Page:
A decision on a referendum to toughen budgetary rules across the European Union will not be made until after a leaders' summit on January 30, it has been revealed.
Taoiseach Enda Kenny said a final draft on a proposed treaty to try to ease the euro crisis and create a new fiscal pact is expected to be drawn up on Thursday.
Attorney General Maire Whelan will be asked for advice on whether the document should go to a national vote if it is signed off by the European heads of government, Mr Kenny added.
"As Taoiseach and as leader of the Government, I'm not in a position to actually ask for formal legal advice from the Attorney General here until the politicians and the political process at heads of government level have dealt with the draft," he said.
"Tomorrow I would expect that there would be a conclusion at the technical level of a draft text. But if it's a requirement that this country has to have a referendum, then that's what will happen."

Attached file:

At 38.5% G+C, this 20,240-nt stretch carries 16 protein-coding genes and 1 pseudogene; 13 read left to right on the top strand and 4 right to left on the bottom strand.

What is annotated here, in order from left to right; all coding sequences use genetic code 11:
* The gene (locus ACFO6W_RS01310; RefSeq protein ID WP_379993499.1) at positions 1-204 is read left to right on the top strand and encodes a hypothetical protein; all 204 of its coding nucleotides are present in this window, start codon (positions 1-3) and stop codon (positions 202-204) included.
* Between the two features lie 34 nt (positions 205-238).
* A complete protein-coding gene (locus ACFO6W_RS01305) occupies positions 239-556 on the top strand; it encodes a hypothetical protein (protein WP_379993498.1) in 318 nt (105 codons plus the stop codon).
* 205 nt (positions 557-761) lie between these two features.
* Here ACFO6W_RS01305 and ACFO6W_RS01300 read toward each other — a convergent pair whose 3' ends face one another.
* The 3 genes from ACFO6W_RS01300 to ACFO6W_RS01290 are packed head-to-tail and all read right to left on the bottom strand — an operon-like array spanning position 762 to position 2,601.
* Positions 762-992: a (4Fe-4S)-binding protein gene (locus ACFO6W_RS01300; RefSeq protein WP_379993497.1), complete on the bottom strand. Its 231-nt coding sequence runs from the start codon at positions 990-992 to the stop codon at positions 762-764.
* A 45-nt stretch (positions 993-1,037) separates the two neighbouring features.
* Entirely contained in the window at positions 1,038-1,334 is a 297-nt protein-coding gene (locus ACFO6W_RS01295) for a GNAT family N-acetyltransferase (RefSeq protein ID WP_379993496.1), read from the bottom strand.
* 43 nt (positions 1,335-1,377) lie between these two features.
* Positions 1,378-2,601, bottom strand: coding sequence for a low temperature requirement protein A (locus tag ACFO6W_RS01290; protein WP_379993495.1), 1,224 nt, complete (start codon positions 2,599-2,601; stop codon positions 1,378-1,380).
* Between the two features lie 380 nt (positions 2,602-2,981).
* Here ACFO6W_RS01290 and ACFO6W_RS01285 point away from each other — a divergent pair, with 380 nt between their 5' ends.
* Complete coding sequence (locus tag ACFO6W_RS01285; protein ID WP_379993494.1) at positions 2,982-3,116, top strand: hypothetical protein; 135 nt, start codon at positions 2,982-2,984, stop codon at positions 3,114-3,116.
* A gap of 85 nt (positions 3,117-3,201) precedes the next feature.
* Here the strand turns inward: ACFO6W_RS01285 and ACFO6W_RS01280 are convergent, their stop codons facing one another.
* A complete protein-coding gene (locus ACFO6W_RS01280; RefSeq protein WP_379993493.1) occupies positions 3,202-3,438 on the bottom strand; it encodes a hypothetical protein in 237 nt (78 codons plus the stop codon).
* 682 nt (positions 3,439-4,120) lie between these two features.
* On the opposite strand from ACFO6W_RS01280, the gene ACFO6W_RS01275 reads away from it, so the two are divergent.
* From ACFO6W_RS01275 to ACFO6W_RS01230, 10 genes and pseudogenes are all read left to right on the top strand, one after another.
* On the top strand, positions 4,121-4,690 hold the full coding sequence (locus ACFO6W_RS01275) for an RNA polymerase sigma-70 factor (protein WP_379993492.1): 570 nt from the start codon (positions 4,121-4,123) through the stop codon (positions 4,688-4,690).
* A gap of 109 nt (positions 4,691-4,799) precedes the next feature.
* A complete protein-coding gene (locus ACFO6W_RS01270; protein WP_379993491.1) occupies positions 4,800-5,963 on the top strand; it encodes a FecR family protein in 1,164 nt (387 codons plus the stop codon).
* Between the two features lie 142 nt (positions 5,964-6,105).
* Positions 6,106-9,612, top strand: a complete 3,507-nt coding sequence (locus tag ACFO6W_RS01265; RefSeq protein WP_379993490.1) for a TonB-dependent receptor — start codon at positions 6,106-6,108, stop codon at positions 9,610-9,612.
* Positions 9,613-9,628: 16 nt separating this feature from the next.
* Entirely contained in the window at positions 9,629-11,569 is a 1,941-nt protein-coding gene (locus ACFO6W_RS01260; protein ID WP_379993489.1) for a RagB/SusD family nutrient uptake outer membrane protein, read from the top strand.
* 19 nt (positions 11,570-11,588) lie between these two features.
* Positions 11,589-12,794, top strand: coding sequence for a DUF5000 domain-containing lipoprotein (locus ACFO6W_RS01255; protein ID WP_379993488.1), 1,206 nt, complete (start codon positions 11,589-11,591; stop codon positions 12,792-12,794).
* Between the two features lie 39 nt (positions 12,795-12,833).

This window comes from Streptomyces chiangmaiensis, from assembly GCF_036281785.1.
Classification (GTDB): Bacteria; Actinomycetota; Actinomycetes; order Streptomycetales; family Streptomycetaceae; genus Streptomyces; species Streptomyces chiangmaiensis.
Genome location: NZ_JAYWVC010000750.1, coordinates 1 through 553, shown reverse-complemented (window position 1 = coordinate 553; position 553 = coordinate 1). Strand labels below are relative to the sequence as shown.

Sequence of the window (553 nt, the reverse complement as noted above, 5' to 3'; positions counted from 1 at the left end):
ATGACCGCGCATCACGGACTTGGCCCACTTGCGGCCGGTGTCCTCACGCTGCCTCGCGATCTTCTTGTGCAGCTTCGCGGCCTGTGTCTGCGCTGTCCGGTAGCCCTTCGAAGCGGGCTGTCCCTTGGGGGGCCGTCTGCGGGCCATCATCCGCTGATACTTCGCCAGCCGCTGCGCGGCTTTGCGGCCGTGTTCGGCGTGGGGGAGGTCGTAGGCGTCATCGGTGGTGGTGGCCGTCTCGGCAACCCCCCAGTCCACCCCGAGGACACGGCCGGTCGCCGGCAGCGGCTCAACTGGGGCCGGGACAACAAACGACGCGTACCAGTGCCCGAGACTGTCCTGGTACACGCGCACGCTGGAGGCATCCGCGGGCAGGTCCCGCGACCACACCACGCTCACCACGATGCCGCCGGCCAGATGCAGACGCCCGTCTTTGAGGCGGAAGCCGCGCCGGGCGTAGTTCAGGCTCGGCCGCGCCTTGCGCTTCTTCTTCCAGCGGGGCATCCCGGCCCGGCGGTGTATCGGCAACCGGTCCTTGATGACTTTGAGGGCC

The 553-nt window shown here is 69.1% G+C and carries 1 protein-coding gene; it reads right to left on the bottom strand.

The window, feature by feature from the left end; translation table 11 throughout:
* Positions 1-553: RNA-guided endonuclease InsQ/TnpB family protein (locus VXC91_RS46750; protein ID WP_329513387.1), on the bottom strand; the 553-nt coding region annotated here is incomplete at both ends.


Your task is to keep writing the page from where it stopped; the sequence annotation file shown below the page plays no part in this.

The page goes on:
The Taoiseach also dismissed reports that he would indicate at the January European leaders' summit whether Ireland would hold a referendum.
Micheal Martin, Fianna Fail leader, claimed the Taoiseach was speaking in riddles.
"I do not believe you Taoiseach when you say you do not have an idea about the legal implications of this treaty," he said.
Gerry Adams, Sinn Fein president, attacked plans for the treaty.
"The Taoiseach has said that his objective is to be the Taoiseach who retrieves Ireland's economic sovereignty," he said. "This treaty is actually at odds with this objective."